Wednesday, May 14, 2014

Dachau Concentration Camp

Hey teaching friends, have you read Prisoner B-3087 or Night or Number the Stars or The Diary of Anne Frank?  You probably have a good idea of what these books have in common, besides being powerful teaching tools- but why am I writing about them?  Good question.

Right now the holocaust is of special interest to me because my husband and I recently traveled to Munich, Germany.  While we were there we visited Dachau Concentration Camp.  Holy cow.  What an experience.  Was this my first choice in places to visit?  No.  "What about a beer tour?" I tried to convince myself.  But as the days ticked by, I realized I couldn't be here and not go.  A place with so much history and so much to learn should be visited.  Should be shared.  And so here it is. 

Before traveling to Germany, I finished reading the book Prisoner B-3087.  This book has an amazingly powerful message and is a great read aloud for the classroom or for book clubs.  Reading the book and then traveling to some of the places mentioned really brought the main
character, Yanek's, story to life.  Dachau (pronounced Da-how) is the final concentration camp that Yanek is sent to, before being freed by US soldiers.  When you walk in, you're "welcomed" with a sign over the gate that states, "Arbeith macht frei" (work makes you free).  Yanek talks about seeing this sign as he enters a concentration camp.

During World War II, there were as many as 2,000 prisoners in one of the 30 barracks at Dachau.  You can see just one the barracks in the picture below. Prisoners would share the bunks with so many people that they had to lay bunched together on their sides.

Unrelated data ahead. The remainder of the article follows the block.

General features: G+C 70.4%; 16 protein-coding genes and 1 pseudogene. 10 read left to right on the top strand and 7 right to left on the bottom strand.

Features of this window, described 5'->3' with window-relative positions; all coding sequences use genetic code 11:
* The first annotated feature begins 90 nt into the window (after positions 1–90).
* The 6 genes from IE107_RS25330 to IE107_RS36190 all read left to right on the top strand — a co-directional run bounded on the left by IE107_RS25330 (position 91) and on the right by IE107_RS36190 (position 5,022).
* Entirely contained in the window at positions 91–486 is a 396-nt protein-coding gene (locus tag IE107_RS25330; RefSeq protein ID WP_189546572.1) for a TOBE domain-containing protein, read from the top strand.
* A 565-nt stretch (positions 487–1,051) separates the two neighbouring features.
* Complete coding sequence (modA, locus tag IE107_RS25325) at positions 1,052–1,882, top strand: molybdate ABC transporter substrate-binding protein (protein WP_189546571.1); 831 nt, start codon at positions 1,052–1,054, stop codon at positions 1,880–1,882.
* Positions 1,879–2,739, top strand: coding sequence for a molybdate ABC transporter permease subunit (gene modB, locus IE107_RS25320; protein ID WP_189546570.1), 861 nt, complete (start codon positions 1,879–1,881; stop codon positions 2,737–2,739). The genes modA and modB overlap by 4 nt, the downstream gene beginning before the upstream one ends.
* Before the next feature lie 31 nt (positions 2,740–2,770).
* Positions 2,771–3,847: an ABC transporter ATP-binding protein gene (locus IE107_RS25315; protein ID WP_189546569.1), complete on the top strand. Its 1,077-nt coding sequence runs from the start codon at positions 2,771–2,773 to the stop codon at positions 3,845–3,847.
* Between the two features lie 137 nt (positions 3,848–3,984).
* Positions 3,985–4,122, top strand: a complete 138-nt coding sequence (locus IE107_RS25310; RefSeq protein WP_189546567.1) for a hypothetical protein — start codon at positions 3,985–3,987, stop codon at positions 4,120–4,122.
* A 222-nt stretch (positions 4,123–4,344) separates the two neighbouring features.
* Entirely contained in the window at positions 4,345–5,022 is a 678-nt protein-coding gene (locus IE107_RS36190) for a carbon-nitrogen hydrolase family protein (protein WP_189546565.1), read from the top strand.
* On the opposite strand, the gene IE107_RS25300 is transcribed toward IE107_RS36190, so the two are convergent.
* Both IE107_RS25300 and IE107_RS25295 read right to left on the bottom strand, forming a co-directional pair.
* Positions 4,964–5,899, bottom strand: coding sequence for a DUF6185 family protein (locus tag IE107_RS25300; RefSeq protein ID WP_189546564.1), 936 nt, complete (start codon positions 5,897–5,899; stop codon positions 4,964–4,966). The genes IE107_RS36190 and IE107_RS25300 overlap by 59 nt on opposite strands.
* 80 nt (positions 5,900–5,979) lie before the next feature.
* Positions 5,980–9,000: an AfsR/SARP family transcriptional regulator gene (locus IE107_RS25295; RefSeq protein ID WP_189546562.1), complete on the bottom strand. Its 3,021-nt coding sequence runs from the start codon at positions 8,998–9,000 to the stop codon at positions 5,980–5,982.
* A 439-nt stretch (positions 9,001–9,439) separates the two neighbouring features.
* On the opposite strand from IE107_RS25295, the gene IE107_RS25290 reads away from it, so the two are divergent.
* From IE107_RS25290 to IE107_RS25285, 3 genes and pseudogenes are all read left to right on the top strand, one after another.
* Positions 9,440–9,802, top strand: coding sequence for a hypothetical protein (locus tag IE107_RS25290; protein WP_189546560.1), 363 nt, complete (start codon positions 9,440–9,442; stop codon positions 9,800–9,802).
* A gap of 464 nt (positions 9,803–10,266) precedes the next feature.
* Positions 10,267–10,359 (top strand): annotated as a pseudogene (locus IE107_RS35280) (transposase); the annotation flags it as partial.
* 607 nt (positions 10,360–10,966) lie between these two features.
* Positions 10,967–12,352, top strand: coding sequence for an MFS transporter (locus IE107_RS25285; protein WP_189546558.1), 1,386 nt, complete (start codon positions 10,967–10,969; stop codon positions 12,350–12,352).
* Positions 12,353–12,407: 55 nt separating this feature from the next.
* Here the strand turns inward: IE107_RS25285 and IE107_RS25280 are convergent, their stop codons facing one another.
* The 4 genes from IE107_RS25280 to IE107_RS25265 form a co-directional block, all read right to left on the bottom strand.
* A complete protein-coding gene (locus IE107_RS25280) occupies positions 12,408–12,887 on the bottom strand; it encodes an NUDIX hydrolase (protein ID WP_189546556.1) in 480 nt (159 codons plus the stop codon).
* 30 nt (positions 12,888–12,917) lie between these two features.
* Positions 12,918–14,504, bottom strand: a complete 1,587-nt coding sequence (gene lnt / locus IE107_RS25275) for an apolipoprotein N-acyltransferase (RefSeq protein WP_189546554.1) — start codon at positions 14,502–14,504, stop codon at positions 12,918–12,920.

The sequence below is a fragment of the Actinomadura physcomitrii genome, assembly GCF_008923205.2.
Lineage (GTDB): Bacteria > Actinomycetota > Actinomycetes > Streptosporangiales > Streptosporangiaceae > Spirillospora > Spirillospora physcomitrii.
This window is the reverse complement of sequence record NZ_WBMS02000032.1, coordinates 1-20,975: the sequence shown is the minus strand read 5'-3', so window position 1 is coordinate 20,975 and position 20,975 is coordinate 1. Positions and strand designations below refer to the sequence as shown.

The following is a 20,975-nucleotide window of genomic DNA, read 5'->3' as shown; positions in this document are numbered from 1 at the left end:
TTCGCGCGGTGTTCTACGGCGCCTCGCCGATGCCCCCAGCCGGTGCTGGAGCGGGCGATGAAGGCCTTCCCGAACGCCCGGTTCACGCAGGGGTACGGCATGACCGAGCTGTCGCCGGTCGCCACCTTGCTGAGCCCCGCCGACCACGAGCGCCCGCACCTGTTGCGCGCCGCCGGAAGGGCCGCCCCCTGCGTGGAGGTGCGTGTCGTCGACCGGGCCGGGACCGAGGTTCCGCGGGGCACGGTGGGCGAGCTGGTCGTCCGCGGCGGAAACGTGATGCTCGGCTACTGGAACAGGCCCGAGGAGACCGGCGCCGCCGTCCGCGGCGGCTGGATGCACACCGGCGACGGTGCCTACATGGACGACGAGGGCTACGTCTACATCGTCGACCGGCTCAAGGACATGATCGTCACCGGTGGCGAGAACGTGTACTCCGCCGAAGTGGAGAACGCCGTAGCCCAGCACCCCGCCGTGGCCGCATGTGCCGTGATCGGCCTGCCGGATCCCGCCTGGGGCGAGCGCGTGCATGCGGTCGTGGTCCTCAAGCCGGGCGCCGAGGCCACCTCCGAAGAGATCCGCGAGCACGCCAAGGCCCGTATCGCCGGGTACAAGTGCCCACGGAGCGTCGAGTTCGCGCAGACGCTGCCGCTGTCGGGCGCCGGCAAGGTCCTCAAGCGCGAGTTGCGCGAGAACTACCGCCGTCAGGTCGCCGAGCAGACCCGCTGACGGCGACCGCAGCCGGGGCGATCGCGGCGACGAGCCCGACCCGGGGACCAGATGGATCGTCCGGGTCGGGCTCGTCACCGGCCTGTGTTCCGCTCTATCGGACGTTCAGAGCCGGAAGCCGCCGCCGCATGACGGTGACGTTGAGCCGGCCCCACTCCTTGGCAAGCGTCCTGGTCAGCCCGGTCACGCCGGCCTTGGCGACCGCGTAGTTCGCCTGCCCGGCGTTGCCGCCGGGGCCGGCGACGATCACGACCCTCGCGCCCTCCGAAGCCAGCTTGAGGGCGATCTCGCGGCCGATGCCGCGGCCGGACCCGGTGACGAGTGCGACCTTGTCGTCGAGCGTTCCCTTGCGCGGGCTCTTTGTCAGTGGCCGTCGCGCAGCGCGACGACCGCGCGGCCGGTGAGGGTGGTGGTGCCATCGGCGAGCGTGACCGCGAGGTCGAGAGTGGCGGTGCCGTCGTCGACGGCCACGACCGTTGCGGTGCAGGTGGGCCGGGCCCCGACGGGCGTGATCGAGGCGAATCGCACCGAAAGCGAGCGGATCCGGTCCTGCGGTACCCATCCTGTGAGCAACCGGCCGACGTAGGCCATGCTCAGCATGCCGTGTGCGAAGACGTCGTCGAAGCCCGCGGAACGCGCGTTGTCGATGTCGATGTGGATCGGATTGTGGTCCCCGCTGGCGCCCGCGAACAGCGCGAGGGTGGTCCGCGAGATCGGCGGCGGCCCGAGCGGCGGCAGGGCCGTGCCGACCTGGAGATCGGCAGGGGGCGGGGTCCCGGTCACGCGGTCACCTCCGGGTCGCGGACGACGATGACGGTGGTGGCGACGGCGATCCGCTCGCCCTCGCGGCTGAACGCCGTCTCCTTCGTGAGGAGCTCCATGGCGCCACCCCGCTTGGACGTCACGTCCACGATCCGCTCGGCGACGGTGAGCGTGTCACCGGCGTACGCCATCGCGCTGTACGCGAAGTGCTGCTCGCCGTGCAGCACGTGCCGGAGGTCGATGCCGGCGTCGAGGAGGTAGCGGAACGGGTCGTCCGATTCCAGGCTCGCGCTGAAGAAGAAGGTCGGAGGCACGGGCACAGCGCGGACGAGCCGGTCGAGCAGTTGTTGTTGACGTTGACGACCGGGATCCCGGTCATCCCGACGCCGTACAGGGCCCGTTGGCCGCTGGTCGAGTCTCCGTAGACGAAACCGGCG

The "roll call" field in front of the barracks.
Bunks in the barracks.
Seeing the places that you've read about really brings it all to life.  

And wow is it scary.  

This is a shower room that was also used as a gas chamber.  The room I was standing in was the undressing room where prisoners would have to undress, not knowing if they were walking into a shower room or a gas chamber.  "Brausebad" above the door means "shower room" but the Nazis were known for playing tricks on their prisoners. 

From the shower room, you walk into another room, the crematorium.

I have learned so much this year- but I think that traveling here really showed me how important it is to see history.  I knew a lot about the holocaust, had read a lot, and had heard many stories- but being at Dachau enabled me to understand so much more.  It made me think about history as a teacher.  How important field trips are, how much learning can be done outside of books, lessons, and worksheets.  I loved this quote I found towards the end of our time at Dachau.

Each of us today is shaping the background history of tomorrow.

History is powerful and I can already think of so many things I want to share with my little learners.  So many lessons and messages.  How are you shaping the history of tomorrow? 

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